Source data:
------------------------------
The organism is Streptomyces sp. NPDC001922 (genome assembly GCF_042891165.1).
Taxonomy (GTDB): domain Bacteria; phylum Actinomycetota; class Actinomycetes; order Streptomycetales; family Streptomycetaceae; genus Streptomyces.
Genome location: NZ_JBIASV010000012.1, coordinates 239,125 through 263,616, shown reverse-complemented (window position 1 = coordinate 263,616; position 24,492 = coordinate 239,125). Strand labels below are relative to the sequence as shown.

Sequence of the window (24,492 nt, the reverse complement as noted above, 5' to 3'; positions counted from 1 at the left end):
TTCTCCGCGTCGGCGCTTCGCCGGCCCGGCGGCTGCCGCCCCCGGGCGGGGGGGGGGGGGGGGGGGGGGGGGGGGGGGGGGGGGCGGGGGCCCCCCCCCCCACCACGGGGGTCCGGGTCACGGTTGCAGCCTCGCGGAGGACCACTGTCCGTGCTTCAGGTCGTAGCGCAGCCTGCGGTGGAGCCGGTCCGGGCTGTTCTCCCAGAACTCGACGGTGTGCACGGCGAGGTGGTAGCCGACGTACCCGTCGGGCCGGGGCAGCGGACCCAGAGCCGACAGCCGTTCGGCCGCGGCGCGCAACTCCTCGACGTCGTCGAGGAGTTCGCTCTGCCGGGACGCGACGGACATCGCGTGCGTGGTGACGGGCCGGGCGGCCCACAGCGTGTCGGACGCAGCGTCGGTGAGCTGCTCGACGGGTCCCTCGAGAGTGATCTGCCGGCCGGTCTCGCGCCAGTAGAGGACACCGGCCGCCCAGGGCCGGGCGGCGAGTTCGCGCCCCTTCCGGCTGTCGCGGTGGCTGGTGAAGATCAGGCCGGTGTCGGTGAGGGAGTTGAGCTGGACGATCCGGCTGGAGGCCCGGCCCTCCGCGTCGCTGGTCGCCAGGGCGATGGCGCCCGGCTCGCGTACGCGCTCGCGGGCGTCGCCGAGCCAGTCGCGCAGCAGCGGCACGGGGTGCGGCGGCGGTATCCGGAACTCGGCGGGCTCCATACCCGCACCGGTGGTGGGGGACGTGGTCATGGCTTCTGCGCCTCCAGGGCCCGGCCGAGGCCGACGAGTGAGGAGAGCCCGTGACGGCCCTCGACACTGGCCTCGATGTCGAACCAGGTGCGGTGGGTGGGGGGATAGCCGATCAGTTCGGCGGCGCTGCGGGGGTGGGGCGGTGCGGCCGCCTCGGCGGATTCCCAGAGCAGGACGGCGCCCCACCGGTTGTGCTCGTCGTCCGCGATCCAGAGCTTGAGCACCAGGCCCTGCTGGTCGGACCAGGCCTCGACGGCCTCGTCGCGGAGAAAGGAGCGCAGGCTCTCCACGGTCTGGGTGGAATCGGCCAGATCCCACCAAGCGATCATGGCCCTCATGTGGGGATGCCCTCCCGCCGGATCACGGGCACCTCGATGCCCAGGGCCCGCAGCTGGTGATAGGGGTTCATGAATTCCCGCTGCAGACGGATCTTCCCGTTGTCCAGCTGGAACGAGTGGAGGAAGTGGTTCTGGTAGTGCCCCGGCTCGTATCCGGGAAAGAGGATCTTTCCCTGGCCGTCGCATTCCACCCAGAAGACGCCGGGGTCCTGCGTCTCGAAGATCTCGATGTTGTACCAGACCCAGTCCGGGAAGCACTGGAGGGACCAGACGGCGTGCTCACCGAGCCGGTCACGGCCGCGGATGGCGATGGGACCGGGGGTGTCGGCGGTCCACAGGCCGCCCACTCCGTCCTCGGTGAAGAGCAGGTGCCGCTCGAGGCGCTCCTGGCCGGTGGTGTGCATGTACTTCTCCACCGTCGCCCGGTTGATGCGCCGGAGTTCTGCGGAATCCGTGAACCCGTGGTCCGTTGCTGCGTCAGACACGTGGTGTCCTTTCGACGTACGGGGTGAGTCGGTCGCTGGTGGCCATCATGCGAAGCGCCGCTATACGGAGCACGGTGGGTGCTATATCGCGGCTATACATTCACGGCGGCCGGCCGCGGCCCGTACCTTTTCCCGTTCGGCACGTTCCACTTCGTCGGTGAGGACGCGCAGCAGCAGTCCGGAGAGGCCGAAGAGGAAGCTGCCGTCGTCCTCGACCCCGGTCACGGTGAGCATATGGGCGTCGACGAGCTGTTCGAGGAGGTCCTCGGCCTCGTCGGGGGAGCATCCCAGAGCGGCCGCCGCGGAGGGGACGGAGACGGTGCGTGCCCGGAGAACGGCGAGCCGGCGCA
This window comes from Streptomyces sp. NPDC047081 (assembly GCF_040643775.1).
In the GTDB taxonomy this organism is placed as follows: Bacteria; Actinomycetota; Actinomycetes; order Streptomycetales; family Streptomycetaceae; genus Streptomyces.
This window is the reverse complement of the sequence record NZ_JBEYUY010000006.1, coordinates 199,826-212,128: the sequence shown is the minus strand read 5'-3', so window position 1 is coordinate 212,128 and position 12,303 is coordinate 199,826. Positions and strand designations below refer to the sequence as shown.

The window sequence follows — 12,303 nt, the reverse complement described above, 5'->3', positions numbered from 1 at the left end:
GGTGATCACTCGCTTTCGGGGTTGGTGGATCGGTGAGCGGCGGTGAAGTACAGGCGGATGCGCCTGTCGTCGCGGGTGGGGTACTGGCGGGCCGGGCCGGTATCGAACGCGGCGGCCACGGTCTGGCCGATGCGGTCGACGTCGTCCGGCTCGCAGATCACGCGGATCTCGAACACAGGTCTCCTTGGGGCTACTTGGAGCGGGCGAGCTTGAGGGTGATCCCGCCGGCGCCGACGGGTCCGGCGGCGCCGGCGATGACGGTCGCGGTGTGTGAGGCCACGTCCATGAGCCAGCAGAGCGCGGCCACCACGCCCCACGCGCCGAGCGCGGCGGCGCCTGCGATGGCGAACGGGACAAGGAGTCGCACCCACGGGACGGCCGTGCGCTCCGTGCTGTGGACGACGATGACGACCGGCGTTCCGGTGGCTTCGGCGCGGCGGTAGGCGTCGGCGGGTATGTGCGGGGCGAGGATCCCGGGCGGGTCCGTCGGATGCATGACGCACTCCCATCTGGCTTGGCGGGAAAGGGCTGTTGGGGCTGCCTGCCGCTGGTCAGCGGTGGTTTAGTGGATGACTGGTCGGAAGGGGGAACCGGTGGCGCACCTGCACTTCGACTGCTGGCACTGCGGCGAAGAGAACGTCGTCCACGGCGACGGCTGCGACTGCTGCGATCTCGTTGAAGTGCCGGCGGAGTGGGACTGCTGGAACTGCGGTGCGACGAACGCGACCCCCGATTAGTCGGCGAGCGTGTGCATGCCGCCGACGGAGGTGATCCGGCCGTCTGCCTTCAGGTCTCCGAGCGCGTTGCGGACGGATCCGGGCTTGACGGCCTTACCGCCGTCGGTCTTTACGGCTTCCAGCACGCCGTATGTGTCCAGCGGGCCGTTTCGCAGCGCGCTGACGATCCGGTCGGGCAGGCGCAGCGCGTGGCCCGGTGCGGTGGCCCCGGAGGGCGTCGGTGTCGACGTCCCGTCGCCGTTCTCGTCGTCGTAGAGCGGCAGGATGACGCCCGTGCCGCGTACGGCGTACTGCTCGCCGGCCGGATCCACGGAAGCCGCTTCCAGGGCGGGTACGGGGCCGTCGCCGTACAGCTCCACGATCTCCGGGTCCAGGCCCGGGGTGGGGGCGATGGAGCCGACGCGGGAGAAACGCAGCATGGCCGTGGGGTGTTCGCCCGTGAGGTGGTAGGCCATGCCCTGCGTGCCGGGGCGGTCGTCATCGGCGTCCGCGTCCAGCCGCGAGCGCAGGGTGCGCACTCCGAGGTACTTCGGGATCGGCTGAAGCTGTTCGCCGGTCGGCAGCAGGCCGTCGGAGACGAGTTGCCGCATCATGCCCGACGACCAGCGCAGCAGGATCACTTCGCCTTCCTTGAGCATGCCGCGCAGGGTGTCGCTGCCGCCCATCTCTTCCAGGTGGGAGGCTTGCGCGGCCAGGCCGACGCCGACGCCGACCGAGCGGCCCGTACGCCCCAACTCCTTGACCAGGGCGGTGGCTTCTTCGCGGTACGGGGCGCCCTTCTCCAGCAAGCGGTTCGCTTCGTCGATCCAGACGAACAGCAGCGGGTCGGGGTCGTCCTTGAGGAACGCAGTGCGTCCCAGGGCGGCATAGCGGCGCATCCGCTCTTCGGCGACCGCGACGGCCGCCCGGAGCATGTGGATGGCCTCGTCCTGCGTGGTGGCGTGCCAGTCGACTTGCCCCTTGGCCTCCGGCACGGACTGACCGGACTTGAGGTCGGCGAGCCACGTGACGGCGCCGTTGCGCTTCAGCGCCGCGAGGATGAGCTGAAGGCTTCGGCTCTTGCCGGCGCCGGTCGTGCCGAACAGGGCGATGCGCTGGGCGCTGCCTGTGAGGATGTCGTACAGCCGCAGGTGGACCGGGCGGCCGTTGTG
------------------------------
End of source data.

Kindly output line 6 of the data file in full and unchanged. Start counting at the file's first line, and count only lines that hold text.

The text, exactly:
This window comes from Streptomyces sp. NPDC047081 (assembly GCF_040643775.1).